Even in late afternoon in October, you can go for a swim in the warm blue sea water of the Mediterranean. The water temperature is an average of 25°C. It’s just pleasantly warm and at the same time refreshing from the hot temperature of the early afternoon. And you certainly don’t have to be worried about being cold when you come out of the water either. No more shivering like you would on the beaches in the UK!

Even in late afternoon in October, you can go for a swim in the warm blue sea water of the Mediterranean.

The air temperature’s still warm in October, with an average of 22°C. You can comfortably do a spot of sunbathing on the sandy beaches if you like. Then, after you’ve taken in enough sun, you can think about going for a lovely evening meal. I love the way you can smell the wonderful seafront kebab restaurants cooking up their fantastic grilled fare. Believe me, the smell of authentic Cypriot kebab cooking away just can’t be beaten. Cypriots love their food! And they give you plenty of it! And of course, beers, including Cyprus’s own locally made beer, Cypriot and imported wines, local, traditional, and imported spirits are on hand for you to drink with your freshly cooked meal.

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If you are feeling energetic after those huge food portions, there’s always nightclubs in the area that’s known locally as “the tourist area”. You can mix with the local Cypriots and dance the night away until the early morning hours if you like!

5. Sun on the coast and snow in the mountains

Believe it or not, the Troodos Mountains is where we get snow in Cyprus! We get snow in the winter months up here, usually from December until March. The good thing is that you can still walk when there is snow on the ground! I’ll never forget that beautiful first feeling when I stepped on what I always call the Mediterranean snow! The brilliant whiteness contrasts sharply, lying along the dark green of the pine branches. This sight is not to be missed. This is the only time that I need to dig out my winter woollies – and don my bobble hat, coat, and gloves – and I’m ready to build a snowman and throw snowballs! And if that isn’t your preferred activity, there’s more! If you enjoy skiing, there is the Cyprus Ski Club, as well as specially made ski slopes, complete with ski lift.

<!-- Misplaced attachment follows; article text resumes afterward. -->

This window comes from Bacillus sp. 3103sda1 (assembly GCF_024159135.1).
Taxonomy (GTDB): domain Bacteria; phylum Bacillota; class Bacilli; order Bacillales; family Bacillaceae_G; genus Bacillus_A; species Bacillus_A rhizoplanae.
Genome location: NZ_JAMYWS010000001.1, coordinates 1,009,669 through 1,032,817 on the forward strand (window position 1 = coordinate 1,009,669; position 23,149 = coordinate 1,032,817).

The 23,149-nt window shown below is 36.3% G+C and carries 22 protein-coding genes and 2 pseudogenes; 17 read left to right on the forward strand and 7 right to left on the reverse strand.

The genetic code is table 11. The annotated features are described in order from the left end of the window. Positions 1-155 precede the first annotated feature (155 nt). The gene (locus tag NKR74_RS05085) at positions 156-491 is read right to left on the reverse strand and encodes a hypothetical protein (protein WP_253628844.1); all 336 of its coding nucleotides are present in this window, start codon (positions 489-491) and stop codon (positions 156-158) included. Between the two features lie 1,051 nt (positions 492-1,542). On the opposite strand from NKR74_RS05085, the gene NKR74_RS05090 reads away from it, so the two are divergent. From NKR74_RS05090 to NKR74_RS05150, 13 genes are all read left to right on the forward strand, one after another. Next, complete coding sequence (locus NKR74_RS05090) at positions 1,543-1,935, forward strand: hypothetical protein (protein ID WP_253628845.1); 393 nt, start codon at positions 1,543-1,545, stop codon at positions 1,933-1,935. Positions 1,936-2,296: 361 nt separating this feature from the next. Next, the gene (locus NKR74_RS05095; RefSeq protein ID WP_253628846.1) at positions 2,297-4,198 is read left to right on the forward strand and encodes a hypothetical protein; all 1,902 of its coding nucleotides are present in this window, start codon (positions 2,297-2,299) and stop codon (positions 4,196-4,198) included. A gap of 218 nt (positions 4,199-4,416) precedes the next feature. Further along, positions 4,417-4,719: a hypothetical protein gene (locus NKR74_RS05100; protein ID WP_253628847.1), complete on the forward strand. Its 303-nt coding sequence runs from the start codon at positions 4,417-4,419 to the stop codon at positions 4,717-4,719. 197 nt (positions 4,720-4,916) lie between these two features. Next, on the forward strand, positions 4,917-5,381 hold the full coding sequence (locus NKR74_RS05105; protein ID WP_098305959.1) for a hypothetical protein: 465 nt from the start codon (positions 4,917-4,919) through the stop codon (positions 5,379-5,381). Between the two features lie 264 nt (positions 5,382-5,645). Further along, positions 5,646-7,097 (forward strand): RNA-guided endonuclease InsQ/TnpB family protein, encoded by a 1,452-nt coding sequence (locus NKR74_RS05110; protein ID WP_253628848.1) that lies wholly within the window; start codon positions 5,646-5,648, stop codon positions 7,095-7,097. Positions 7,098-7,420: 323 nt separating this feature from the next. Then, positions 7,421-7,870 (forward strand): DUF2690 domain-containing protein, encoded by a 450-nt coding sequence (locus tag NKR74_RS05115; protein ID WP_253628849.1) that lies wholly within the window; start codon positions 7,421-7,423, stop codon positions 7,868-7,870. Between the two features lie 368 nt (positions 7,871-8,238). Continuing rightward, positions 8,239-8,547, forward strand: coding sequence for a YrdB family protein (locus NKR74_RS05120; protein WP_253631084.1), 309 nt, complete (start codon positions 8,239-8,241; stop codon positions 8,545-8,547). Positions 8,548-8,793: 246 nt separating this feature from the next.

One of the more unexpected aspects of life in Cyprus is being able to ski and go to the beach in the same day.

One of the more unexpected aspects of life in Cyprus is being able to ski and go to the beach in the same day.

And to round off my trip to the Troodos Mountains, I always make a point of stopping off at the village of Kako Petria on my way back to Limassol. This is a very popular stopping place for visitors to or from the mountains. You can get a lovely warm coffee, tea or hot chocolate at the quaint roadside cafes there, some with open fireplaces, in the winter months, or ice cold drinks, such as the traditional Cypriot Frappe (iced coffee) in the summer. And you can also have alcohol drinks too – the village red or white wine is my recommendation to you! You can eat a tasty snack or kebab, or even have an English breakfast there! You will always feel fully refreshed, ready to continue your journey onwards or downwards!

Ready to start your new life in Cyprus?

If you’re just starting thinking about your new life in Cyprus, you’re in luck. Back in the 90s, moving abroad meant piecing together bits of information that was often out of date. Nowadays, it’s much easier – and our free, comprehensive Cyprus Buying Guide is just a click away. It contains all the information you need to make your purchase safe and stress-free. And if you have any questions, do give your Cyprus specialists a ring on 020 7898 0549 or email [email protected]. Happy property-hunting!

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About The Author

Helen Epaminonda

Helen left the UK to live in Cyprus in 1994. She married her Greek Cypriot husband and moved into the dream house that they had built. She has two children, whom she has raised in Cyprus. She has taught English Language/Literature to Cypriot children/adults, and is currently a freelance editor. She says: “It’s a slower lifestyle than the UK, with the added bonus of feeling safe. Cyprus is steeped in history and culture, and the British are always welcomed here. Cypriots are great people and I have many friends who are British and other nationalities too!”